Aug. 4, 2022
Source: National Agricultural Aviation Association
To meet these challenges, the National Agricultural Aviation Association (NAAA) is launching its Certified-Professional Aerial Applicator Safety Steward (C-PAASS) program in 2023.
C-PAASS will enable aerial applicators to augment their advancement of safety and application accuracy while also demonstrating their professional nature to their customers, regulators and the public. Requirements for certification will ensure C-PAASS members are taking part in the best available educational opportunities for agricultural aviation.
C-PAASS is by no means a requirement; however, this voluntary program will allow those aerial applicators who strive to constantly educate themselves to better their safety and applications to be recognized for their efforts. A recent NAAA survey revealed that 72% of NAAA members are interested in obtaining professional aerial application certification.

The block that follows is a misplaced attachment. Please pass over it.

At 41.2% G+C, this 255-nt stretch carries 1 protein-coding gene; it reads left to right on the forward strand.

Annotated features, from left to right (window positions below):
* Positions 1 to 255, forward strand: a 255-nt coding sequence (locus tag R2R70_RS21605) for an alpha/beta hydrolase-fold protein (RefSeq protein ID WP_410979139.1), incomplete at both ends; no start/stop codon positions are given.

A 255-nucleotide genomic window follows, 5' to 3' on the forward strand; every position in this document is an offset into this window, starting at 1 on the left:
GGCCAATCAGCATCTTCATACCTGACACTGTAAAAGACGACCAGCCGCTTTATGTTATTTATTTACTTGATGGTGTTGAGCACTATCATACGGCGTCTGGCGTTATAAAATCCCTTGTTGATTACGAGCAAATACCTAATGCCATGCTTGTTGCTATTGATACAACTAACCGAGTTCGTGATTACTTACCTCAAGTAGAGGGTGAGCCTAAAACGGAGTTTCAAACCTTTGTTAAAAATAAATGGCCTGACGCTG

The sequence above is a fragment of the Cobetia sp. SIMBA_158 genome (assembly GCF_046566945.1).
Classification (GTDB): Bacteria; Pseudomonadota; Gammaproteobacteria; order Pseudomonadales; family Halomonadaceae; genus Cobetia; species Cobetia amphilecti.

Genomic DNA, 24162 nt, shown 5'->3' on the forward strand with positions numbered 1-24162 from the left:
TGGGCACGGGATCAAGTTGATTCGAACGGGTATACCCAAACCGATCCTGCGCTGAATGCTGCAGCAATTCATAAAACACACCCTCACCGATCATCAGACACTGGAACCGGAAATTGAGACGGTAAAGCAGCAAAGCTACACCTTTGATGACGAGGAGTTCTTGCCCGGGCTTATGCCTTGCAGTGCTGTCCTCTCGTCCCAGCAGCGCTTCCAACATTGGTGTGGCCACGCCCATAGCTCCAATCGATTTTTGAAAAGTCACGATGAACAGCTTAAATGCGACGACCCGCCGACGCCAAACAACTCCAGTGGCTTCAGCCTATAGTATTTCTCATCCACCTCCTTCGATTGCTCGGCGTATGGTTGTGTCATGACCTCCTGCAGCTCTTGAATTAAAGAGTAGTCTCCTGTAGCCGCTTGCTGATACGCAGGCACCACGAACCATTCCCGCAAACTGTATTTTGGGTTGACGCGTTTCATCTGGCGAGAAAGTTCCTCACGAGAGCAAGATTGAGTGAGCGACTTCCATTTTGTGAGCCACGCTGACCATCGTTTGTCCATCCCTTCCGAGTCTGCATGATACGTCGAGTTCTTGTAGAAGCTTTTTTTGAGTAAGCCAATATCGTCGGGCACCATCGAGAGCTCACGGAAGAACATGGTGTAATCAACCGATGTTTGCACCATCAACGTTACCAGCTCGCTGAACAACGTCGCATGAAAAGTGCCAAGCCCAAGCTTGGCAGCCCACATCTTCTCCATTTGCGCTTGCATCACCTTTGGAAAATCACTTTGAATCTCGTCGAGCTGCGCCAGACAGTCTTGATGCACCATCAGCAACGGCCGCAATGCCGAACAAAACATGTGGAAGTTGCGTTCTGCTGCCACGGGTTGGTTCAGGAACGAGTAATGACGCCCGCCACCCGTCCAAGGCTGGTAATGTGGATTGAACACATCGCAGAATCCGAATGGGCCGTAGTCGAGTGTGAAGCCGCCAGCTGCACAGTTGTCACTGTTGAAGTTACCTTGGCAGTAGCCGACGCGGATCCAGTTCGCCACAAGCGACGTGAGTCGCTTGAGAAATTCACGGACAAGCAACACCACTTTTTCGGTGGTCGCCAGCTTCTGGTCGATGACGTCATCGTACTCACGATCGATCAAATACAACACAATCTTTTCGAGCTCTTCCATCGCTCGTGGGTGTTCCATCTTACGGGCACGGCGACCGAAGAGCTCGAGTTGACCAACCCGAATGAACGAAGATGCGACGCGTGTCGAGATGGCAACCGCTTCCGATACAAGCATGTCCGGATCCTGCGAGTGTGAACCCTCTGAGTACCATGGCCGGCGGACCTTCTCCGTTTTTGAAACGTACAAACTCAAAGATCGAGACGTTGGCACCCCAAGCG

There will be four requirements for an ag pilot to earn their C-PAASS designation during the program's 2023 launch year, with additional requirements forthcoming in subsequent years. The 2023 requirements will be as follows:
Annual Membership in NAAA (2023).
Annual Membership in a state or regional agricultural aviation association (2023).
Annual PAASS (Professional Aerial Applicators' Support System) attendance (three out of the past three years: 2022-2023 season, 2021-2022 season, 2020-2021 season).
Biennial Operation S.A.F.E. (Self-regulating Application and Flight Efficiency) participation (one out of the last two years,or both: 2022 and/or 2023).
These initial certification requirements are based on education and professional opportunities already available to all ag aviators. The PAASS Program, from the National Agricultural Aviation Research and Education Foundation (NAAREF), has a proven record of reducing accidents and drift incidents. Five years after it debuted, the industry saw a 26% drop in drift incidents from drift surveys collected by state pesticide enforcement agencies. Since the first PAASS season in 1998-1999, the ag aviation accident rate (number of accidents per 100,000 hours flown) has dropped by nearly 26%, and the fatal accident rate has dropped by 10%.